4. Most traits have many advantages and disadvantages. In the grand dice-roll of evolution, the advantages of a trait must only collectively outweigh the disadvantages. In the case of egg-shapes, rolling down hills is just one of the many ways this simple trait affects the survival of that species. There are lots of right answers.

5. Evolution does not “care” about individuals. There is a rampant misconception that evolution favors the survival of individuals. This is largely a misapplication of the concept of “survival of the fittest.” This misapplication causes some to claim that examples of evolved traits that cause harm to individuals disprove evolution. Nothing could be more wrong. Evolution only cares about the species. It will happily kill individuals off, even within a species, if it helps the population to survive. Certain spider females eat their mate after fertilization. This helps the species to survive. The male is most useful as food after his job is done. Evolution holds individual lives in no particular regard.

6. Evolution does not guarantee the “best” traits. It merely makes it more likely that those random traits that happen to be good enough in a given circumstance are passed along. Our spine isn’t a good design let alone the best design. An intelligent designer would have come up with something much better. But it is good enough.

7. Evolution is not “going” anywhere. It is not “leading to” any sort of perfect human for example and mankind is not the “pinnacle” of evolution. All of evolution did not happen in order to create us.

8. Just because evolution is not going anywhere does not mean it is not going anywhere. Evolution is like a driverless car. There is no driver and it knows not where it is going. But it is definitely going somewhere nonetheless, following forces that direct it along a logical, non-random route defined by its characteristics, obstacles, terrain, and the physics of motion.

9. Evolution is not guaranteed to find a way for a species to survive change, especially rapid change. Most in fact do not survive change. Evolution certainly has not found ways for the vast majority of species on the planet to survive dramatic changes, the worst of which may be the holocaust of humanity.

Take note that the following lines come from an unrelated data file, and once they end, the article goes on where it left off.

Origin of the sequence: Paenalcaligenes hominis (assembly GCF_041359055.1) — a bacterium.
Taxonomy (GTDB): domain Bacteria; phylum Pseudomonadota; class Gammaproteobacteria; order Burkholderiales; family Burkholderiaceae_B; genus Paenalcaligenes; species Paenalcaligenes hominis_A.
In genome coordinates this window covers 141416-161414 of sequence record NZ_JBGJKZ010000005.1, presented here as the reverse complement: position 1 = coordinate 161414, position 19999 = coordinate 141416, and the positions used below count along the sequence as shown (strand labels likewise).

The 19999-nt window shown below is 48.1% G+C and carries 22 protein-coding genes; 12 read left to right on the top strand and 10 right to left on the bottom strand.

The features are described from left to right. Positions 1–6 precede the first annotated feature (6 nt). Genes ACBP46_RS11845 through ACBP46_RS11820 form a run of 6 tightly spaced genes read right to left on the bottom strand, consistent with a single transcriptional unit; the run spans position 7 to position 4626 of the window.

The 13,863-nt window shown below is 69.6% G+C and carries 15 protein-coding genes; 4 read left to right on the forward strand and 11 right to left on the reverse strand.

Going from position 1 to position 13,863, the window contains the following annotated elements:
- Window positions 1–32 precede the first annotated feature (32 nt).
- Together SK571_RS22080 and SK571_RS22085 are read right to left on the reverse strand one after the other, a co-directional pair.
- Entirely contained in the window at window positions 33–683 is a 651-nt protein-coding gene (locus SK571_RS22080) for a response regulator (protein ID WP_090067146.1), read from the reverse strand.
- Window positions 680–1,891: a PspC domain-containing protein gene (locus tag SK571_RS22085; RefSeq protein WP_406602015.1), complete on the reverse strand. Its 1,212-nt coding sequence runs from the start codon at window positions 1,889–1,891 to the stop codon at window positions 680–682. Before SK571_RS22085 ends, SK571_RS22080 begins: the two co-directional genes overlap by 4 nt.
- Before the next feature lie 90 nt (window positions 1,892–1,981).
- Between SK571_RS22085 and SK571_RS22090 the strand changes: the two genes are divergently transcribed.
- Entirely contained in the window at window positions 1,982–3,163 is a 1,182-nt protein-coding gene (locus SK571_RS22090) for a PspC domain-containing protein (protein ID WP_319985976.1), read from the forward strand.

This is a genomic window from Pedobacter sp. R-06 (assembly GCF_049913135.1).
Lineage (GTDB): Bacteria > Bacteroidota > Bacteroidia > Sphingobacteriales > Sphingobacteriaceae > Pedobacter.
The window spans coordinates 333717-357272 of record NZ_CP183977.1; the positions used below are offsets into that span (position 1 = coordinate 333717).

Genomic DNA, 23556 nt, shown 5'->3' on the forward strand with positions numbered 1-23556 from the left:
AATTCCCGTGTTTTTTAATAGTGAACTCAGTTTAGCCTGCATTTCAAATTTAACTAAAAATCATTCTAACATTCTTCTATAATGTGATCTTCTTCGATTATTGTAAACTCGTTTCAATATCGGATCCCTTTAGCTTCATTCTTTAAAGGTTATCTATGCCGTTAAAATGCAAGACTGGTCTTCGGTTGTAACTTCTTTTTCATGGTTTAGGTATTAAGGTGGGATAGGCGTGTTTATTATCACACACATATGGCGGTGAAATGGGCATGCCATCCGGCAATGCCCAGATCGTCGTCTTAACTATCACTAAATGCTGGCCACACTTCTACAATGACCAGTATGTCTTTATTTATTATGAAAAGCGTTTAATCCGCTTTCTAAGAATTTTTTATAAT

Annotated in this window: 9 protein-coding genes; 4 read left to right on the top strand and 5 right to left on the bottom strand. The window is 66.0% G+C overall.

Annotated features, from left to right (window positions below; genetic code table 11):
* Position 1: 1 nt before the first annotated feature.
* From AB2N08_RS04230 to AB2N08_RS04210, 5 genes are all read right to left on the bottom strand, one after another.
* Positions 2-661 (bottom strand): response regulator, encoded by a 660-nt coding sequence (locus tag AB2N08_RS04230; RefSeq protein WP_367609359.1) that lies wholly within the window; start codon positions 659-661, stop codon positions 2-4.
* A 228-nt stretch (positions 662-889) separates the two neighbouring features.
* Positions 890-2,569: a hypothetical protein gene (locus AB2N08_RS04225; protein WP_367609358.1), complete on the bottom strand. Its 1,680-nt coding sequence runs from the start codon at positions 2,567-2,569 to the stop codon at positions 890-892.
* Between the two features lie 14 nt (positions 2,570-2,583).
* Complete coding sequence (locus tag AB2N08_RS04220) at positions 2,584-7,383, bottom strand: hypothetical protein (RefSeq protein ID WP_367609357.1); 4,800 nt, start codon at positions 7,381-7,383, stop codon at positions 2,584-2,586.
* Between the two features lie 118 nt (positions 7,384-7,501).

10. Certain unimportant traits might have little role in survival right now, but they might either save or kill your species when the environment changes.

11. A good trait isn’t always good. Change the environment slightly and that trait that helped you survive yesterday may cause your extinction tomorrow. Belief is one of those. Just because it evolved yesterday does not mean it is not bad for us today.

12. Bad traits can be good. If a trait isn’t bad enough to kill you before reproducing, it’s good. Sickle-cell Anemia is not a desirable genetic trait right now. But it may be the only trait that grants immunity to the zombie apocalypse virus that is right around the corner of random mutation. The more biodiversity a gene pool can support, even “bad” genes, the more likely that species will survive over the long haul. Wiping out a “bad” gene today could doom us tomorrow.

Those are just a few of the things to consider when you think about how traits and behaviors might have evolved. So enjoy the “Evolution Did It” game! It’s infinitely more fun and stimulating than the “God Did It” game.

The Evolution Standings

evolution by country graduatedWe have all seen these ubiquitous bar charts showing the level of acceptance of evolution by country. It’s fun to see how different nations are doing in the evolution standings and I’ve got a few choice things to say to some of our rivals.

First to Turkey (from maybe a third of Americans)… Thank You! Based on this totally fair litmus test we would clearly be THE stupidest, most insane people in the world if not for you. Don’t change Turkey, we love you!